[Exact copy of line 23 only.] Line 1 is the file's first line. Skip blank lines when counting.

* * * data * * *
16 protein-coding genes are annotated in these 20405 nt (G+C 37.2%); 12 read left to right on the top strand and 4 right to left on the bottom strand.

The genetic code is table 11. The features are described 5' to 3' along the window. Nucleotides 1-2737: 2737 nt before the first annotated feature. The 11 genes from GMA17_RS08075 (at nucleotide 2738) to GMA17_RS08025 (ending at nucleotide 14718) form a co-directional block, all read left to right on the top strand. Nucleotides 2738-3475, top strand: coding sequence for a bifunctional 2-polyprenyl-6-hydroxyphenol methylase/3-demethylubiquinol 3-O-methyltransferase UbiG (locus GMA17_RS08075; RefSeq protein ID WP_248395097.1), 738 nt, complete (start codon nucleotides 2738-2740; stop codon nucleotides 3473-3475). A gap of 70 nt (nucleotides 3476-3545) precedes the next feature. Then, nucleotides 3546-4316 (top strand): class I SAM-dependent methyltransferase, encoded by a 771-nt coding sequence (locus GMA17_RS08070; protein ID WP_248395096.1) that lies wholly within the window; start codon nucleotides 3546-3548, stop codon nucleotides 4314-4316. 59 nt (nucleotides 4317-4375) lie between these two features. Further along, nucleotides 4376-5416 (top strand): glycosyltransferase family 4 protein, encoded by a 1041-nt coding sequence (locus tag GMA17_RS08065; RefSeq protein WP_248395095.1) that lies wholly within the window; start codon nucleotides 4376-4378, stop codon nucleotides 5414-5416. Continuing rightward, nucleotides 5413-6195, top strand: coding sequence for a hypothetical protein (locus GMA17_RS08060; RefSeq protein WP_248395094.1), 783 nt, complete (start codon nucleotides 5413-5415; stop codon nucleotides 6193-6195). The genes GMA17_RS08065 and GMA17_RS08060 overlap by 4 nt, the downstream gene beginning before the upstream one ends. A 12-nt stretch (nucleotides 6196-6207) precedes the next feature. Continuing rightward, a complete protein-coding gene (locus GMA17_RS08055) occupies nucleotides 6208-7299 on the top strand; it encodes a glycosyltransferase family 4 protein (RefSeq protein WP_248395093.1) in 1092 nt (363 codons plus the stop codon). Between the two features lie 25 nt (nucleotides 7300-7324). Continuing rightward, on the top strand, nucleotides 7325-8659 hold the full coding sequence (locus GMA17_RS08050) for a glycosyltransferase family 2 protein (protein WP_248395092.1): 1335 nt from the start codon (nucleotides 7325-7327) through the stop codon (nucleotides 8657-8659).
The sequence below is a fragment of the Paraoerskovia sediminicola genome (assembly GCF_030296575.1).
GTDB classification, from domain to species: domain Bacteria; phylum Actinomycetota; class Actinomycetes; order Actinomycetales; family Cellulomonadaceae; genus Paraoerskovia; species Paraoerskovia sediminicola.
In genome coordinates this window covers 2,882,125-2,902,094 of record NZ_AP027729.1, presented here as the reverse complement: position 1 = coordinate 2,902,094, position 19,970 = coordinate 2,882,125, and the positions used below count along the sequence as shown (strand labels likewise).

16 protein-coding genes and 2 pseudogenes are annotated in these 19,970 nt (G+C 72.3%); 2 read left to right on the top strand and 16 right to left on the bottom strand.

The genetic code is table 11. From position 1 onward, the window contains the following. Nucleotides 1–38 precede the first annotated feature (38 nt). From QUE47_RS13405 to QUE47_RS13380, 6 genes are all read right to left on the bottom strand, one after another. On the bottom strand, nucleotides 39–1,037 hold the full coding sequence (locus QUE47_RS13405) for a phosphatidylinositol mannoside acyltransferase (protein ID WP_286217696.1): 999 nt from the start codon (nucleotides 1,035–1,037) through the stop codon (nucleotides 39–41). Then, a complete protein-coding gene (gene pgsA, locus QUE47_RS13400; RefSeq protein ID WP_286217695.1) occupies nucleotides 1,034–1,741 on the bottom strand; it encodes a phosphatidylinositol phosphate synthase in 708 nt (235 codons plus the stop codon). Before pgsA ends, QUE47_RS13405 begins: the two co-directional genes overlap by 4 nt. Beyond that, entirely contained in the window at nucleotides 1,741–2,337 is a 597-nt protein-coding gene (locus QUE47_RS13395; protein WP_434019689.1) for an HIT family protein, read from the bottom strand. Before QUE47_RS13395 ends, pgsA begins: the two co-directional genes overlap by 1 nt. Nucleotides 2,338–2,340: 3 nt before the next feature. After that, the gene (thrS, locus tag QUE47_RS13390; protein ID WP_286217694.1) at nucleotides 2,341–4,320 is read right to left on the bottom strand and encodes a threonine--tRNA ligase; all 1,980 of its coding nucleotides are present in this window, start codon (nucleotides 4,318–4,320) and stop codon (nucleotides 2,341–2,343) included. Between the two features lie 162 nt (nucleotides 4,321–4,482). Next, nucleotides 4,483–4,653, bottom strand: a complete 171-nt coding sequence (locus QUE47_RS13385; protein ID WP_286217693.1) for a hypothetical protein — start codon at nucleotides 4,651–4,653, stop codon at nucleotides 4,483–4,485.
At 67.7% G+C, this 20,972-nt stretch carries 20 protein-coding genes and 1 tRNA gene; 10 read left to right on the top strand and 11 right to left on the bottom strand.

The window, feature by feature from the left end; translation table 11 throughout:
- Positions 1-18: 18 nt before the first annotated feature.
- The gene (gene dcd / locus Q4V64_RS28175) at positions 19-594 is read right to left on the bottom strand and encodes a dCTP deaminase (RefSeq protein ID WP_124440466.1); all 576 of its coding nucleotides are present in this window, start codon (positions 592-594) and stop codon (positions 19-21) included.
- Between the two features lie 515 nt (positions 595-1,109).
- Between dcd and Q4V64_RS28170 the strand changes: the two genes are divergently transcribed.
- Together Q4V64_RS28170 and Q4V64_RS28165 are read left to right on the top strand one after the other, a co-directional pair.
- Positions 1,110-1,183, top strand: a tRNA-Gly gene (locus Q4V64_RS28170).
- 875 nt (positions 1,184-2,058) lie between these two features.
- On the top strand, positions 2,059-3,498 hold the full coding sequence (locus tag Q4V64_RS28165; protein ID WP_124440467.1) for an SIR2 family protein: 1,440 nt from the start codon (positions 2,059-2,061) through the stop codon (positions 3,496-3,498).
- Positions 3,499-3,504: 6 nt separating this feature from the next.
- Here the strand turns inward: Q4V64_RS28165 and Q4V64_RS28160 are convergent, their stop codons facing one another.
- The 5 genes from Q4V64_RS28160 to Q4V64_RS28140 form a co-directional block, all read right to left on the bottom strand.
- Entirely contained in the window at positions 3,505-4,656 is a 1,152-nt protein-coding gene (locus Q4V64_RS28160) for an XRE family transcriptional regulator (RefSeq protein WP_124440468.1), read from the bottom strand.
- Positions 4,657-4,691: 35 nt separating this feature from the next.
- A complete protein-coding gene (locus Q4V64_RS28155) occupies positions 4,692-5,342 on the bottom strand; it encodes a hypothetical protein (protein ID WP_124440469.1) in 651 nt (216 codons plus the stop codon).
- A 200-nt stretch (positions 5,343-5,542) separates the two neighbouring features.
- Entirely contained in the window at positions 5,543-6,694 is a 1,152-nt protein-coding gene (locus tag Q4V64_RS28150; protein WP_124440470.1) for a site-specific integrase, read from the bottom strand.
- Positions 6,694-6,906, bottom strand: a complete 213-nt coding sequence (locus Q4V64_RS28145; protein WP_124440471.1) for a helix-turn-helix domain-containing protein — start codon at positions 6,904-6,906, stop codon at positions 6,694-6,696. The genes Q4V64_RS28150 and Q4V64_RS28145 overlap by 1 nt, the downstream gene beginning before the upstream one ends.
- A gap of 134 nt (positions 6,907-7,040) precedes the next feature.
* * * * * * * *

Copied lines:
- A complete protein-coding gene (locus Q4V64_RS28155) occupies positions 4,692-5,342 on the bottom strand; it encodes a hypothetical protein (protein ID WP_124440469.1) in 651 nt (216 codons plus the stop codon).